Landis, McDonagh, Nichols, Parks, Trevorrow

The Blues Brothers (John Landis, 1980). I routinely think of this musical-action-comedy as the strongest film of the many that have been spun off from Saturday Night Live recurring characters, though we’re admittedly looking at a shallow, fetid pool. A recent fresh viewing suggests I might have been inflating in, undoubtedly on the basis of how freely I and my cohort of dopey high school friends quoted it, as if reciting a bar order of “three orange whips” at a purportedly clever moment would position us as comic geniuses. The movie is more slapdash than I remembered and spotted with painfully flat line readings across the cast. It’s not unreasonable that, say, lifelong musician Matt Murphy might not flash the chops of a great actor, but even co-leads Dan Aykroyd and John Belushi drift through certain scenes with amateurish indifference. Director John Landis stages the varied material — not too many other films have both musical numbers and densely populated car chases — with reasonable deftness, but he falters in the pruning process. Stretching comfortably past the two hour mark, the film is overlong. It’s hampered by trying to do too much, as if everyone involved was defensively trying to prove the worthiness of spinning a feature out a couple sketch comics’ vanity tribute to their favorite music.

Midnight Special (Jeff Nichols, 2016). At the time of its release, this tricky drama from Jeff Nichols got attention as a indie-sensibility corrective to superhero movies. The strange powers exhibited by young Alton (Jaeden Lieberher) aren’t exciting or inspiring. They’re terrifying, a symptom of an existence out of control. Maybe even more potently, the film offers up a more realistic depiction of a Spielbergian story pitting small-scale people imbued with sudden fantastical threads to their life against forbidding authorities. It is grim and pained, offering a pointed assessment of humanity’s rapidity in collapsing all empathetic camaraderie in the face of a threat. Rod Serling would undoubtedly find it satisfactory. It’s a strong film, but the mechanics sometimes grind too loudly. And most of the actors, including Michael Shannon as the boy’s father, seem to operate at a slight remove from the inner layers of their characters. The best performance comes from Adam Driver, playing a scientist who is simultaneously wary and intrigued, which is precisely the right combination of reactions facing the circumstances with the film.

Calvary (John Michael McDonagh, 2014). I’m lukewarm on John Michael McDonagh’s follow-up to The Guard, but I suspect my disconnect is a result of the film’s greatest strength: a deep immersion in the culture it depicts. Brendan Gleeson plays Father James, an Irish priest who’s somewhat worn down by hiss community’s fraying connecting to the church, and that’s before he receives a threat on his life from the other side of the confessional. The film depicts the fraught few days leading up to the named time of the murder, exacted on this priest because he’s a good man, meaning the shock will be greater. McDonagh weights the film with the mood of burden, often letting it play with dreamlike shimmers of sensation rather than grounded narrative. This approach almost excuses some of the creakier elements of the drama  — like a tendency towards callousness among the townspeople that rings false – but not quite. If McDonagh wants to make Calvary carry the numbing feel of moving hopelessly through an existential dilemma, he accomplishes it. Me, I could have used a little more attention to the rigors of narrative.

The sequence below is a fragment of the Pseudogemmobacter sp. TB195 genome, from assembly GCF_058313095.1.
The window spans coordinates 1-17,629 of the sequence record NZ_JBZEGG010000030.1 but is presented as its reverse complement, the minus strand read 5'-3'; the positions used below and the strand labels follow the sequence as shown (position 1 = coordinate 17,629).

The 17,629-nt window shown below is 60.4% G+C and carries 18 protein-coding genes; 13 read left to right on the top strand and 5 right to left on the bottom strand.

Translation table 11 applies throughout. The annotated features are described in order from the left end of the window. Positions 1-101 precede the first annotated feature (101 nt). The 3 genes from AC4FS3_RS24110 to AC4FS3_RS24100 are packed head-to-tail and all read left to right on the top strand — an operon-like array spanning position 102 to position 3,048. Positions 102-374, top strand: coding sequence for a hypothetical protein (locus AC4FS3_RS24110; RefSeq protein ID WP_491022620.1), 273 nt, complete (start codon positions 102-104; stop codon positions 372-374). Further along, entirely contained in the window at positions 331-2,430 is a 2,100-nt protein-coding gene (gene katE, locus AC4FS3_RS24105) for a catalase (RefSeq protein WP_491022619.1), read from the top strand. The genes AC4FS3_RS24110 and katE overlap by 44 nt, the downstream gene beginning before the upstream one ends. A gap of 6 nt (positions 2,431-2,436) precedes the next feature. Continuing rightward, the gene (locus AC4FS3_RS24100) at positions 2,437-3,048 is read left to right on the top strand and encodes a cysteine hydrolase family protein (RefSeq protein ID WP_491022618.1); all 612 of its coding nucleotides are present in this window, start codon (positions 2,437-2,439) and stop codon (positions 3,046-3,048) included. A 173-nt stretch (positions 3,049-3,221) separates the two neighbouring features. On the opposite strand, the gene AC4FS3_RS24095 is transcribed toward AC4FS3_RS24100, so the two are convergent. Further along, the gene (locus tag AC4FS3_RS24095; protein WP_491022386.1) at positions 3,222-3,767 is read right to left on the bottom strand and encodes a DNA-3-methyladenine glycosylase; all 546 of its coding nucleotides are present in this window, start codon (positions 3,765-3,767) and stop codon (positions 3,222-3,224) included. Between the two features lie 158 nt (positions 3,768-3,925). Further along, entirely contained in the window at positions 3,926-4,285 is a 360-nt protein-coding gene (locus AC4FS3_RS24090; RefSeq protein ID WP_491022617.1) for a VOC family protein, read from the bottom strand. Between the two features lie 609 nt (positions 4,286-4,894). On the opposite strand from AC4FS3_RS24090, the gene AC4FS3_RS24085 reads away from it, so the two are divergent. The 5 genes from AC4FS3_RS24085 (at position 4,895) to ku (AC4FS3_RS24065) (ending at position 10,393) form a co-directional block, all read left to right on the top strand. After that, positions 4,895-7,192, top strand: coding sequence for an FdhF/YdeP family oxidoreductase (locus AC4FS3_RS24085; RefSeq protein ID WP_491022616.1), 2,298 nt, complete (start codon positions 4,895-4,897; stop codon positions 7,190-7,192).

The Super Cops (Gordon Parks, 1974). Man alive, did filmmakers in the nineteen-seventies love making movies about honest police officers who chose to not play by the rules in orde to buck a corrupt system or what? One year after Serpico mined similar territory, screenwriter Lorenzo Semple, Jr. and director Gordon Parks adapted the nonfiction book  The Super Cops: The True Story Of The Cops Called Batman and Robin into another brusquely dismaying and wryly comic police drama. The film has its charms, but it’s also fairly indistinct, save for the performance of Ron Leibman, who maybe never had a better showcase for his unique brand of fuming, amused self-regard.

Jurassic World (Colin Trevorrow, 2015). Putting aside that the human characters who populate the films that follow Steven Spielberg’s original Jurassic Park are problematically  committed to not learning a thing from a carnage-filled past, the revival of the franchise that taught average moviegoers about chaos theory makes for a decent entertainment. Reminiscent of Roland Emmerich’s underrated White House Down, Colin Trevorrow’s first stab at big, big budget filmmaking hits extremely familiar notes, but does so with just enough verve and commitment to make the finding of flaws in the proceedings feel like part of the fun instead of evidence that everything’s gone terribly wrong. Unlike other recent efforts at restarting old franchise engines, Jurassic World touches on its cinematic history lightly and with occasional flashes of welcome wit. If nothing else, it’s a damn sight better than either of the other two Jurassic Park sequels, the worst of which, don’t forget, was directed by Spielberg,


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